Vanilla or chocolate? How do you like your fund terms?

Fundraising data published by PEI this week showed that limited partners continue to flock to private equity, with 130 funds holding final closes on $86.8 billion in the third quarter, up from $74.6 billion in the same quarter last year.

The largest was Bain Capital’s 12th buyout fund, which closed on $9.4 billion, including a hefty 15 percent GP commitment, above its $7 billion target.

The successful fundraising can in part be attributed to the flexible fee structure on offer. As was the case with the firm’s $6.5 billion predecessor fund, Bain Capital Fund XI, limited partners could pick Class A shares and pay a 1.5 percent management fee and 20 percent carried interest, or Class B shares and pay a 0.75 percent management fee and 30 percent carried interest.

Offering flexibility is a smart move; it allows the firm to widen the net of potential investors. “They’re offering things to the market that resonate with more LPs,” says one investor. “Some like vanilla and some like chocolate.”

Having two options on the table also allows the manager to shift the terms in their favour during times of buoyant demand, but save face if they have to tilt back in subsequent funds.

Firms that offer options on fees are in the minority; other examples include Vista Equity Partners, Landmark Partners and Coller Capital. Rumour has it another blue-chip manager in the market is offering a twist on these options, but we’ll bring you more on that when we have confirmation.

So should investors go for vanilla or chocolate? LPs will model scenarios based on the outcome they expect from the manager. Those more sensitive to the J-curve will opt to save on management fee and tilt overall fees towards a greater share of the carry. Public pension plans may choose the structure closest to the two-and-20 market standard, mainly to avoid enquiries from trustees, says one fund formation lawyer.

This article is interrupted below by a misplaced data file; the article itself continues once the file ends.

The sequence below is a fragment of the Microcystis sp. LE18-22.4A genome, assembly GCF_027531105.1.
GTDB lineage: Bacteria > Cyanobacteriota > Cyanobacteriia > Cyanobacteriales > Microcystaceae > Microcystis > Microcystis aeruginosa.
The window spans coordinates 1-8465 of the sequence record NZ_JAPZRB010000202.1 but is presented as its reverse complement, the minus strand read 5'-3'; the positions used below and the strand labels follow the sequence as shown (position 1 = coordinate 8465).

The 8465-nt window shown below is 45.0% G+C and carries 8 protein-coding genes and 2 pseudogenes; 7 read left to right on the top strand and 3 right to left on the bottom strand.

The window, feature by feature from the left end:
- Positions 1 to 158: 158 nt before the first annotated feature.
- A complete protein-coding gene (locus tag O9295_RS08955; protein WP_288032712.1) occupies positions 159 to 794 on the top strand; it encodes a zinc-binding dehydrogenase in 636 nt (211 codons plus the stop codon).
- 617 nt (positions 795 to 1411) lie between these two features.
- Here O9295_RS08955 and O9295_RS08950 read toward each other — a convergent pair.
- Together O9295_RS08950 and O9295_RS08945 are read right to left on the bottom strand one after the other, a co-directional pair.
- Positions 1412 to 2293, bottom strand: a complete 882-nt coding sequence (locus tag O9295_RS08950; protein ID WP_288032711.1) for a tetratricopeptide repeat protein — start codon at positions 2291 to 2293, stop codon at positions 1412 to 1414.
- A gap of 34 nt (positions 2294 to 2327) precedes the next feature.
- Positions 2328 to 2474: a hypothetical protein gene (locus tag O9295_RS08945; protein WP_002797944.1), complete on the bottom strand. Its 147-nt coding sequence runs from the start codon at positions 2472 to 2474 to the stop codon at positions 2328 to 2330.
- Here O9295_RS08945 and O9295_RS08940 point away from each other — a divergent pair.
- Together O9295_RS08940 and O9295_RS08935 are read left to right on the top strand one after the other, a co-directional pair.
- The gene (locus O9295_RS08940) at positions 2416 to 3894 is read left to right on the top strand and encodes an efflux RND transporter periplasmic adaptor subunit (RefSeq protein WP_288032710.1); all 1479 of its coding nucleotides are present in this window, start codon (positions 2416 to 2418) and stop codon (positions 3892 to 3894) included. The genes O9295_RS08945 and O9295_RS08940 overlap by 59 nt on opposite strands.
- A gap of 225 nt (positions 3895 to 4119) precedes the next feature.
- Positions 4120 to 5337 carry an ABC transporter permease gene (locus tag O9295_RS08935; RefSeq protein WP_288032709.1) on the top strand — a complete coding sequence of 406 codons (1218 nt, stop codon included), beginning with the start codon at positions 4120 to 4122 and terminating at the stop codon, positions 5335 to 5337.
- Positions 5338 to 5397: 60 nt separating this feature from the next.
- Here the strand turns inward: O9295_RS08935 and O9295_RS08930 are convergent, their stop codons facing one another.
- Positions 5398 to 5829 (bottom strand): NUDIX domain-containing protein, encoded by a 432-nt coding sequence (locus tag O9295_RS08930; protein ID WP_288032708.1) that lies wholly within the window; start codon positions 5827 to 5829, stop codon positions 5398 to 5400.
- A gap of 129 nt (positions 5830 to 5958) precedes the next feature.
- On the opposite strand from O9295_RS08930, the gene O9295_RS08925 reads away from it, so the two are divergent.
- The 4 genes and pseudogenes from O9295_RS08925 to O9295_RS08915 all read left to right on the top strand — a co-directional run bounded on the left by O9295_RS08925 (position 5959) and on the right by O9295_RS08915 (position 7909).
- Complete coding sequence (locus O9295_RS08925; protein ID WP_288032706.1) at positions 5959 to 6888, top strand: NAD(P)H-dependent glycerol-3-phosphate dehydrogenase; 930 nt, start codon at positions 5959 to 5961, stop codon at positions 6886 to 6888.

Bain’s previous fund, Fund XI, was generating a net IRR of 28.4 percent and net multiple of invested capital of 1.44x as of December 2013, according to a memo prepared for the Pennsylvania Public School Employees’ Retirement System. Not bad for a 2014-vintage fund.

The firm declined to comment on the split of commitments between Class A and Class B shares in its latest fund. From the perspective of a GP like Bain, which has an established fund family (and hence is not heavily reliant on fresh fee income to pay the bills or make GP commitments) and backs itself (literally and metaphorically) to generate substantial returns for investors, the chocolate 0.75-and-30 will likely taste best. LPs will have to pick their own flavour.